Somehow, somewhere in their education, they have learned that writing has a formula that is regulated by a series of invisible checklists. They have learned that writing is black or white, right or wrong. And they have learned that those metrics change teacher to teacher.

And have you read the writing by these same students? It’s careful. Strategic. Stilted. Lifeless. Inauthentic.

This isn’t what we want for our student writers. We want them to be daring explorers and brave pioneers of their own experiences and ideas. We want them to take on new territory, experiment with words, even take a risk that doesn’t pan out every once in awhile.  In A Writer Teaches Writing, Donald Murray asserts that “behind each writing purpose is the secret excitement of discovery: the word, the line, the sentence, the page that achieves its own life and its own meaning. The first responsibility of the writing teacher is to [help students] experience this essential surprise” (8).

Read more on The Educator Collaborative Blog! 

Writing Explorers: 4 Ideas for Approaching Writing as Discovery in Your Class Tomorrow

Have you read Donald Murray?

In my career, I had read a lot about Donald Murray. Tons that was inspired by Donald Murray. Oodles that has flowed out of the legacy of Donald Murray, but I’m ashamed to say that until the last month, I had never read the man himself. Until Penny Kittle told me to. And, as you all know by now, I will do anything Penny Kittle says.

Once I started, I couldn’t stop. I’ve read three books in about four weeks. My mind is blown. I am bathing in his words — words that are as fresh and startling today as they were 45 years ago when he first advocated for a better way to teach writing.  Make yourself a New Year’s teaching resolution — go to the source. Read Donald Murray.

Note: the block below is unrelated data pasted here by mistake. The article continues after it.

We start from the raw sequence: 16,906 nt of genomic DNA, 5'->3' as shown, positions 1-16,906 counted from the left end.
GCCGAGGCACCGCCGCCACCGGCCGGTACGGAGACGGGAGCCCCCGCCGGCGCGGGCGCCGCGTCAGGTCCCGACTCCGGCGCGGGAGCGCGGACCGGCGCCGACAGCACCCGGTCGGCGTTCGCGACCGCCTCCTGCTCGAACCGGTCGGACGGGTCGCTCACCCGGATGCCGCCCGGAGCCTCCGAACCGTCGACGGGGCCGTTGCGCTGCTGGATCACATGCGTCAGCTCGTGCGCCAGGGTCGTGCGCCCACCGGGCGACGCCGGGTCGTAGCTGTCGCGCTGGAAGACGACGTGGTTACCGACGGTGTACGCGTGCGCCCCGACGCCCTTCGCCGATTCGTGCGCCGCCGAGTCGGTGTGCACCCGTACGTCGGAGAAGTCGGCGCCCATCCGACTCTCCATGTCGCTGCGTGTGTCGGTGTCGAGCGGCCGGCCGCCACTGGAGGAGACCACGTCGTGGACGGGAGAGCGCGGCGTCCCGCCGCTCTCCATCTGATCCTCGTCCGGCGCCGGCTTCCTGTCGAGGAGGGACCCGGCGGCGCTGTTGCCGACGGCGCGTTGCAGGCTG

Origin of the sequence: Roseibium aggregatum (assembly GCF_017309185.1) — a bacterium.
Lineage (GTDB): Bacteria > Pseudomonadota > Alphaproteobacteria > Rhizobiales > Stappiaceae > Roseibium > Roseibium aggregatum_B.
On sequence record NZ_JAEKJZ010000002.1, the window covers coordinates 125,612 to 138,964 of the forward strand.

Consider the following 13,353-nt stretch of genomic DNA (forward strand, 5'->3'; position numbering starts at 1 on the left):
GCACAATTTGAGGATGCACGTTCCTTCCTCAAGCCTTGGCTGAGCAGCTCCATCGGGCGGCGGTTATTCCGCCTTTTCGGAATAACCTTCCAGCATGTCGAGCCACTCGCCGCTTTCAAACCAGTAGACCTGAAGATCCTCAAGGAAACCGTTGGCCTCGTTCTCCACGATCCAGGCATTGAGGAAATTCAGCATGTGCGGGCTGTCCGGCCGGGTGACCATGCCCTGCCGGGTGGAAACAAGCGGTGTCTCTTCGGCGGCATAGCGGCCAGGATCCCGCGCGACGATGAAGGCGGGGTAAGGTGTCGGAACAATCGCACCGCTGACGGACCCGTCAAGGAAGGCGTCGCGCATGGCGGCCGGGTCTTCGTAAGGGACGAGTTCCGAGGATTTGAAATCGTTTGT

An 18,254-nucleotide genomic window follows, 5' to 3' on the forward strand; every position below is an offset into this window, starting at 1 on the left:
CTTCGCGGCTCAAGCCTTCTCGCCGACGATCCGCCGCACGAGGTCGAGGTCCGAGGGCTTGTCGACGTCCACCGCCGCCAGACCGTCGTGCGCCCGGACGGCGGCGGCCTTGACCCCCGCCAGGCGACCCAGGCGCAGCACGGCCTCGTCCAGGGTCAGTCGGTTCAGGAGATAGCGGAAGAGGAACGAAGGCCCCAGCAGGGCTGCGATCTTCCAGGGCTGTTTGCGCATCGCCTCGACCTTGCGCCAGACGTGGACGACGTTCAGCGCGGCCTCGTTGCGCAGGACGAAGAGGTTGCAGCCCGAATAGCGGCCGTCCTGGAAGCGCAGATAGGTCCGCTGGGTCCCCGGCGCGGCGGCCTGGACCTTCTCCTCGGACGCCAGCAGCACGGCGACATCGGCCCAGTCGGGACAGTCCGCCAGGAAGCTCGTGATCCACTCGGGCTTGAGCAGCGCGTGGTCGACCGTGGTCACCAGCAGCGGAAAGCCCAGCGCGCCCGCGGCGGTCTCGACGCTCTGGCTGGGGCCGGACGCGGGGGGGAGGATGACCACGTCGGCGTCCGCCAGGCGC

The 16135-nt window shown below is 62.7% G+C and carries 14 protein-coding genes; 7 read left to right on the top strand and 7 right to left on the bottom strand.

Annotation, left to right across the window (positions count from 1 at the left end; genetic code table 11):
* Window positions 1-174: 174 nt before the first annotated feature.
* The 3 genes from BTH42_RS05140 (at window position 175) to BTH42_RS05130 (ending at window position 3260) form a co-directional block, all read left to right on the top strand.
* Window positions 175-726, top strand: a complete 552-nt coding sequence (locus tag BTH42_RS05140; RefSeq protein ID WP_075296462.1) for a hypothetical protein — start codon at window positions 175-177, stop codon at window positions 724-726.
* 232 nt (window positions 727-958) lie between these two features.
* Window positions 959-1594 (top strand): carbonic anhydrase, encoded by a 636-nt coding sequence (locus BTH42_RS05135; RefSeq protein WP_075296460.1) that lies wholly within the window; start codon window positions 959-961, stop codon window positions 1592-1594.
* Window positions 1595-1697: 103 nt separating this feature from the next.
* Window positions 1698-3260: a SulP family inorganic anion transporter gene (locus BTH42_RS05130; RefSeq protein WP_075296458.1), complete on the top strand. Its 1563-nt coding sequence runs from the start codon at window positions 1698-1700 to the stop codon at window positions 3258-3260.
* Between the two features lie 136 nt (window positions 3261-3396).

Beyond his trailblazing as a teacher of writing, Donald Murray consistently amazes me with the direct simplicity of his message. He articulates truths that I haven’t articulated for myself and much less for my students. But truths that unlock the mystery of the puzzle that is writing. Among many treasures, Murray reminded me that a writer rarely know what she wants to say and then sits down to write. Rather, the process of writing teaches the writer what he wants to say:

“For most writers the act of putting words on paper is not the recording of a discovery but the very act of exploration itself.”

-“The Explorers of Inner Space”, 1969

While this is something I have known and felt as a writer, it isn’t something I have ever offered to my students. At least not in so many words. And what encouragement this might be for them! How many of my students would be able to dive into the deep end of their thinking if they believed that they didn’t need to know what they wanted to say first? If they felt free to “explore the constellations and galaxies which lie unseen within [them] waiting to be mapped with [their] own words”?

It’s a beautiful idea.

So how do we bring this down to the ground of our classrooms? How can we help our students understand that writing is discovery in a way that changes their writing? Here are four possibilities.